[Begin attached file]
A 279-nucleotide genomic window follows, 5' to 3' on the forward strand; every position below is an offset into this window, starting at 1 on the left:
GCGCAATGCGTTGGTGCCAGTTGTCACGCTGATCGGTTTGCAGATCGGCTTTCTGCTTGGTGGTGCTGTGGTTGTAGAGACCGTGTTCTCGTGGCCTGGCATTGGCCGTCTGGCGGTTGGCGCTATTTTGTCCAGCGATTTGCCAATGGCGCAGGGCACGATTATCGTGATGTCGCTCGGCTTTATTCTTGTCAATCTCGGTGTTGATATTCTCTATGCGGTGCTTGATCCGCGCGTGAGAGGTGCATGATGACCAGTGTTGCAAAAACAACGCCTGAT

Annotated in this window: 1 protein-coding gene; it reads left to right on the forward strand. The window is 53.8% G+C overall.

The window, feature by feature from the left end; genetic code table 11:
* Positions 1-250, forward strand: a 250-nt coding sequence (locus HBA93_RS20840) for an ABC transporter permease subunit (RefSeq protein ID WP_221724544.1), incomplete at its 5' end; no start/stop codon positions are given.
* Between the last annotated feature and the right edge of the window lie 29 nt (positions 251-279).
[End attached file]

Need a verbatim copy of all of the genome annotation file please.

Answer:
A 279-nucleotide genomic window follows, 5' to 3' on the forward strand; every position below is an offset into this window, starting at 1 on the left:
GCGCAATGCGTTGGTGCCAGTTGTCACGCTGATCGGTTTGCAGATCGGCTTTCTGCTTGGTGGTGCTGTGGTTGTAGAGACCGTGTTCTCGTGGCCTGGCATTGGCCGTCTGGCGGTTGGCGCTATTTTGTCCAGCGATTTGCCAATGGCGCAGGGCACGATTATCGTGATGTCGCTCGGCTTTATTCTTGTCAATCTCGGTGTTGATATTCTCTATGCGGTGCTTGATCCGCGCGTGAGAGGTGCATGATGACCAGTGTTGCAAAAACAACGCCTGAT

Annotated in this window: 1 protein-coding gene; it reads left to right on the forward strand. The window is 53.8% G+C overall.

The window, feature by feature from the left end; genetic code table 11:
* Positions 1-250, forward strand: a 250-nt coding sequence (locus HBA93_RS20840) for an ABC transporter permease subunit (RefSeq protein ID WP_221724544.1), incomplete at its 5' end; no start/stop codon positions are given.
* Between the last annotated feature and the right edge of the window lie 29 nt (positions 251-279).